Religious young adults interpret their single experiences based on an intricate system of influences that include personal beliefs, family, religious teachings, and friendships. This qualitative study of 24 never-married, young Mormon men and women examined the social and cultural construction of singlehood based on: (1) definitions of singlehood, (2) influences on the construction of singlehood, and (3) feelings about being single. A major theme of this research emerged in the way participants defined singlehood: by what they lacked and by seeking to end their temporary single state through marriage. Families and religious teachings interacted to form the strongest influences on participants construction of singlehood, while supportive friends helped respondents feel that they were not alone.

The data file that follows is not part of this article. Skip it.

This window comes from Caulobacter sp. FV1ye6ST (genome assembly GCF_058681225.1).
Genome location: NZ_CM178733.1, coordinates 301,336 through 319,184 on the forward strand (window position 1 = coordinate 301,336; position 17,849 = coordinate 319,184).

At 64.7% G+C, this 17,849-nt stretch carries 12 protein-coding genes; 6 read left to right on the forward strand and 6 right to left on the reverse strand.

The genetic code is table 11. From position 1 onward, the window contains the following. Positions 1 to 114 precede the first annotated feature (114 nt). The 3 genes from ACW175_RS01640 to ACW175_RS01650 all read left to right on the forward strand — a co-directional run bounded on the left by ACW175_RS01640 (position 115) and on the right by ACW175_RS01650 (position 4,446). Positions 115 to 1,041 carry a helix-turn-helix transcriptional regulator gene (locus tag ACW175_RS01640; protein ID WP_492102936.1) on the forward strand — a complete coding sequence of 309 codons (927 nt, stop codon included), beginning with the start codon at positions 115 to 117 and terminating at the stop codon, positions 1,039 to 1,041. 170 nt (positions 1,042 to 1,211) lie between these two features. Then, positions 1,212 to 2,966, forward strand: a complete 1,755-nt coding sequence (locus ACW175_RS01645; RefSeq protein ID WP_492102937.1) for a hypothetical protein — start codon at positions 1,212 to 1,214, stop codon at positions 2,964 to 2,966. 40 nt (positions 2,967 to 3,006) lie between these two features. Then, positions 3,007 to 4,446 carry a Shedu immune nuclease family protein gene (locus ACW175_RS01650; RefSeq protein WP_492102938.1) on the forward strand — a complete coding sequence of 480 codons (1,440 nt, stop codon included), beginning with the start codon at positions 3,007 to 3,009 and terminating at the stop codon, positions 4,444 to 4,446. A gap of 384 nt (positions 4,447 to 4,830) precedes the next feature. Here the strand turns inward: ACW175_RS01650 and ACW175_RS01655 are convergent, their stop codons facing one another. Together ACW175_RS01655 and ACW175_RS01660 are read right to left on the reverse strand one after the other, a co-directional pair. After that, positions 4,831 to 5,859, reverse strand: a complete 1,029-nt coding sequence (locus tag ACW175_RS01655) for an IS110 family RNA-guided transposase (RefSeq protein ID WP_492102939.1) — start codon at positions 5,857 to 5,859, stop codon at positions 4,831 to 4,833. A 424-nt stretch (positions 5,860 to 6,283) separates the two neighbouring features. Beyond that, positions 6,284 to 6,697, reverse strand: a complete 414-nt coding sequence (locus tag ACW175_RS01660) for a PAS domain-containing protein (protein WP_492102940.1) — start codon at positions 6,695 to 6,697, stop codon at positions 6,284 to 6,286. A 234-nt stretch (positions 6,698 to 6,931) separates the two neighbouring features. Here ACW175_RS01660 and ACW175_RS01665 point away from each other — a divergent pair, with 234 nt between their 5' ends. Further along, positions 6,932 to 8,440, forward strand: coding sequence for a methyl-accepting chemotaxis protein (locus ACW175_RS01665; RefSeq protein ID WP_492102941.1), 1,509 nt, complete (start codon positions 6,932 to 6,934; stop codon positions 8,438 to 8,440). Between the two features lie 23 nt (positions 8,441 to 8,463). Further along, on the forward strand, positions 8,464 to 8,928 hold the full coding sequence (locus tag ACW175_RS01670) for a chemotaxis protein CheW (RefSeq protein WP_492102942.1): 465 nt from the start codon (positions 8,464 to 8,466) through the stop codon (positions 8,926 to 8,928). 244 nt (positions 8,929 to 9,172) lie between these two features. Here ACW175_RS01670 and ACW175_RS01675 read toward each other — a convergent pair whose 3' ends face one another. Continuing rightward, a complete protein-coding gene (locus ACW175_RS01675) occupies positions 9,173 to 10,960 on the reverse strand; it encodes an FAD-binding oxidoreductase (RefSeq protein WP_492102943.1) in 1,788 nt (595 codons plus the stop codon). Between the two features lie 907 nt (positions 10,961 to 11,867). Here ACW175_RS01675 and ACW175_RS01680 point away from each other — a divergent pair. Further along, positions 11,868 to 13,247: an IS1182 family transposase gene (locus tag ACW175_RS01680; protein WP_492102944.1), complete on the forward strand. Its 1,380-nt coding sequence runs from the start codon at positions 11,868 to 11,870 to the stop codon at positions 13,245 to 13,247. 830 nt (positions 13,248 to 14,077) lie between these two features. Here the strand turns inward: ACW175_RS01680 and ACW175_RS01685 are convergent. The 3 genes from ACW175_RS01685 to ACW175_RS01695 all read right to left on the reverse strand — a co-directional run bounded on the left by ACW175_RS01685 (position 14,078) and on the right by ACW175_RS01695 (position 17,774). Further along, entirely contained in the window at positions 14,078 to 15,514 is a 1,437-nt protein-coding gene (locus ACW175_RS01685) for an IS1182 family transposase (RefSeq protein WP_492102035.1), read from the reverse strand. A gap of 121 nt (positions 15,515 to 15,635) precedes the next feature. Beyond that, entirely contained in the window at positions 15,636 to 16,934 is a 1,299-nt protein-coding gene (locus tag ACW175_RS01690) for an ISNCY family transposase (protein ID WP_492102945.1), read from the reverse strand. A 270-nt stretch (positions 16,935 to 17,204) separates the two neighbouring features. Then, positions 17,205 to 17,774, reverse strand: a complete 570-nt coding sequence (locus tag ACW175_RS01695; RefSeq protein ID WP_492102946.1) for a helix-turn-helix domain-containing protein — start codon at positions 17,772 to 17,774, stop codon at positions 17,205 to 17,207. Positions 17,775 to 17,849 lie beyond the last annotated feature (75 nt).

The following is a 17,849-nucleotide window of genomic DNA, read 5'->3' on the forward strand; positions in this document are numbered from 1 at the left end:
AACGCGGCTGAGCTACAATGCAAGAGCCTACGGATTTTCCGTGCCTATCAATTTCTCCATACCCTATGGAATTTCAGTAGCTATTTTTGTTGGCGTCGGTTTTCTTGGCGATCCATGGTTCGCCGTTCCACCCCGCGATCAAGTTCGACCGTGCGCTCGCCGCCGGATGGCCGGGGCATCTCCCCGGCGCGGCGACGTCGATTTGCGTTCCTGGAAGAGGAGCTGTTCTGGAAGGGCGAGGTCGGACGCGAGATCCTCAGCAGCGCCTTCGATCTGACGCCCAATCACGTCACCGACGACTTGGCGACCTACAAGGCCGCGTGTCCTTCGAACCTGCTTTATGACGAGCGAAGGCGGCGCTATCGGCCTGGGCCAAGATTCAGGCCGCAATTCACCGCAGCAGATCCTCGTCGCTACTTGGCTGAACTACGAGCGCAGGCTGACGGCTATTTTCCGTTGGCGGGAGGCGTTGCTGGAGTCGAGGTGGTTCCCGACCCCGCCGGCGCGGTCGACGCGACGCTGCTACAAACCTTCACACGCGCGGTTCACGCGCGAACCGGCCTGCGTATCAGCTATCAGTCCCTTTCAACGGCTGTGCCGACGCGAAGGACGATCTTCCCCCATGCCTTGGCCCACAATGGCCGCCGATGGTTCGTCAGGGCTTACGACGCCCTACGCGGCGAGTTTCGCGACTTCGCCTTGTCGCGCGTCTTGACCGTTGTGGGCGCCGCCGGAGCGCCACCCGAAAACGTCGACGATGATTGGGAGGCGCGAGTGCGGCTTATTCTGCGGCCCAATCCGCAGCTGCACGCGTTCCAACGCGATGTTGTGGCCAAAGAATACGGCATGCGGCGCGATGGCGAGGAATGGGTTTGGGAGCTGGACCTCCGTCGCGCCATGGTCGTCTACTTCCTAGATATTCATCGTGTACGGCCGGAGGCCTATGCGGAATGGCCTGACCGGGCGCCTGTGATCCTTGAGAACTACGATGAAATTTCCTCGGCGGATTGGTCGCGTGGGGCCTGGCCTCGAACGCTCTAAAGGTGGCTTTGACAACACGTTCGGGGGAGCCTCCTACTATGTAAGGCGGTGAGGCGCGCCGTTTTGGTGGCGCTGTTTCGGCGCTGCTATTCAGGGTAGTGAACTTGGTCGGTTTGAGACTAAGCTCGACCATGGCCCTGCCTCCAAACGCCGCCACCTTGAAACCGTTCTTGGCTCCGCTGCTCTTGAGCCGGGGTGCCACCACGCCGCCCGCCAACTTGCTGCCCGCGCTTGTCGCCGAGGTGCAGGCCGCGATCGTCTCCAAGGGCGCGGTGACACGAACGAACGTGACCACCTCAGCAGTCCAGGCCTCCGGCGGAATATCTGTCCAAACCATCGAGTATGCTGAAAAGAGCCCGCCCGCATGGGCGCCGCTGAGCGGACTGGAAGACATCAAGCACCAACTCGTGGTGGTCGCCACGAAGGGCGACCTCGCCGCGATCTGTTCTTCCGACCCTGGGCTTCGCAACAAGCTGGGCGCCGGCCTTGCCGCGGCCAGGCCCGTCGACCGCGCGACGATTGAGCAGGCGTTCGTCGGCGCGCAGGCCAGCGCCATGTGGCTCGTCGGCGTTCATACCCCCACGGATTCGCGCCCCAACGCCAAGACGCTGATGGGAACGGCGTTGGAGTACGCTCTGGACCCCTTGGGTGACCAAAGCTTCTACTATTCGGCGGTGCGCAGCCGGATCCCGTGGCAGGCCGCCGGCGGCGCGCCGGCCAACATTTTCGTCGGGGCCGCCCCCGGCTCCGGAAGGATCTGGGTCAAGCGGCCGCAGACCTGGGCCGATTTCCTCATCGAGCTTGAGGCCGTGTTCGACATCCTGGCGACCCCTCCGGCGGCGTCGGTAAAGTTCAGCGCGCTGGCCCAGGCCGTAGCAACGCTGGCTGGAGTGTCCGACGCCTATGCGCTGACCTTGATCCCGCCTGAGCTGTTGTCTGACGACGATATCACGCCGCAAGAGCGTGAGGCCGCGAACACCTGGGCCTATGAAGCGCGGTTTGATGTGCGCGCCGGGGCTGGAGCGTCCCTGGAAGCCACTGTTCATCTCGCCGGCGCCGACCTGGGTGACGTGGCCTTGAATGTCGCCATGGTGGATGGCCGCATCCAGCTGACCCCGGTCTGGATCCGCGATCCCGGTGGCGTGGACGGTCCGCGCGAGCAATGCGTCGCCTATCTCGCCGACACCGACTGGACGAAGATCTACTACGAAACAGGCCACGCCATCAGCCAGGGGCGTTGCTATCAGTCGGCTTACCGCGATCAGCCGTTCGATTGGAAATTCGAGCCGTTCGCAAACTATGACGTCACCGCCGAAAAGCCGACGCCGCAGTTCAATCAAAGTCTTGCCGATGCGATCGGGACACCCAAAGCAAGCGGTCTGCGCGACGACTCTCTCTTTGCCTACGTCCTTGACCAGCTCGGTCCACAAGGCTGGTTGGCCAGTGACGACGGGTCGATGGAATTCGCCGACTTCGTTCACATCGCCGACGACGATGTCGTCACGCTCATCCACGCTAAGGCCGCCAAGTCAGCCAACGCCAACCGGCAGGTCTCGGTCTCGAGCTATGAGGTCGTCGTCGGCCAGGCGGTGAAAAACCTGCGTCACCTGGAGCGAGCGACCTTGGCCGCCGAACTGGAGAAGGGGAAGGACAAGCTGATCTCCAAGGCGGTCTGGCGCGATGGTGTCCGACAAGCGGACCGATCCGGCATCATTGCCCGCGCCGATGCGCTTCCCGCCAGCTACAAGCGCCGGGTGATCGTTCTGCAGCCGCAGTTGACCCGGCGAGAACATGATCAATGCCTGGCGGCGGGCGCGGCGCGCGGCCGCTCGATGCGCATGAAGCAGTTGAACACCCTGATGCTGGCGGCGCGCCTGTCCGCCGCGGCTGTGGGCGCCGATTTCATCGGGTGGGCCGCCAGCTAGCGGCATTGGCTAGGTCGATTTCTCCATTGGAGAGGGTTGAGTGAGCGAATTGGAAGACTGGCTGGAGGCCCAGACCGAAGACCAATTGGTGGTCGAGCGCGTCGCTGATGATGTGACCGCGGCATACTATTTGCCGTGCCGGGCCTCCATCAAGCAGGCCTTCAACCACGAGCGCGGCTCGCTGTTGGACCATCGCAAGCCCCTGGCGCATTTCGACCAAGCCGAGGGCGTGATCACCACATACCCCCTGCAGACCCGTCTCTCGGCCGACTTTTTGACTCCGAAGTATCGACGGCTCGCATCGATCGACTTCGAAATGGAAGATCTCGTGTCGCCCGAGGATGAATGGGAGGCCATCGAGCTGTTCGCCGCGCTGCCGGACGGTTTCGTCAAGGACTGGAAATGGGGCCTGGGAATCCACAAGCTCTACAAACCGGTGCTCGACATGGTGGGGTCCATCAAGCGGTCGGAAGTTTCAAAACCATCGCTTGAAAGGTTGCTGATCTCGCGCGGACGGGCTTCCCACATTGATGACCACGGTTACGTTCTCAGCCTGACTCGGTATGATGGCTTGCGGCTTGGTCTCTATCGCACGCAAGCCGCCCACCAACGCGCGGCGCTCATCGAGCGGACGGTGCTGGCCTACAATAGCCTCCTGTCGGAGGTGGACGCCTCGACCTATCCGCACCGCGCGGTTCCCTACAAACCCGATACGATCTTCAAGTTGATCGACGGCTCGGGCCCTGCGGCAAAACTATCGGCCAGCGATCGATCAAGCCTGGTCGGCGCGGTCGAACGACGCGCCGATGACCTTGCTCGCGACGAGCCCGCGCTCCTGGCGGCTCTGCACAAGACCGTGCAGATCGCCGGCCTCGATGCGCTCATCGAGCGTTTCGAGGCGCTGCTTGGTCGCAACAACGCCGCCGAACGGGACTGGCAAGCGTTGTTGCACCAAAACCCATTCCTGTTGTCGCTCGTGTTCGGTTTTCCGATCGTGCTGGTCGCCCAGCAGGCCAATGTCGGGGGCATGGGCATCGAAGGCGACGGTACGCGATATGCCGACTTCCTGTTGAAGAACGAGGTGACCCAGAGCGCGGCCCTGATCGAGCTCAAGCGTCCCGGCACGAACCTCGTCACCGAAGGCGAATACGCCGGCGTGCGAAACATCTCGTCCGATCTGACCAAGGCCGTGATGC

Culture, Family, Mormon, Religion, and Singlehood
The authors would like to thank Mareclo Diversi for his careful reading and insightful comments on earlier drafts of this paper. Thanks also goes to the L.D.S. Church leaders who allowed this research to take place within their ward/s take boundaries, and for the individual participants who were willing to share their experiences.
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Recommended APA Citation
Darrington, J., Piercy, K. W., & Niehuis, S. (2005). The Social and Cultural Construction of Singlehood among Young, Single Mormons. The Qualitative Report, 10(4), 639-661. Retrieved from https://nsuworks.nova.edu/tqr/vol10/iss4/1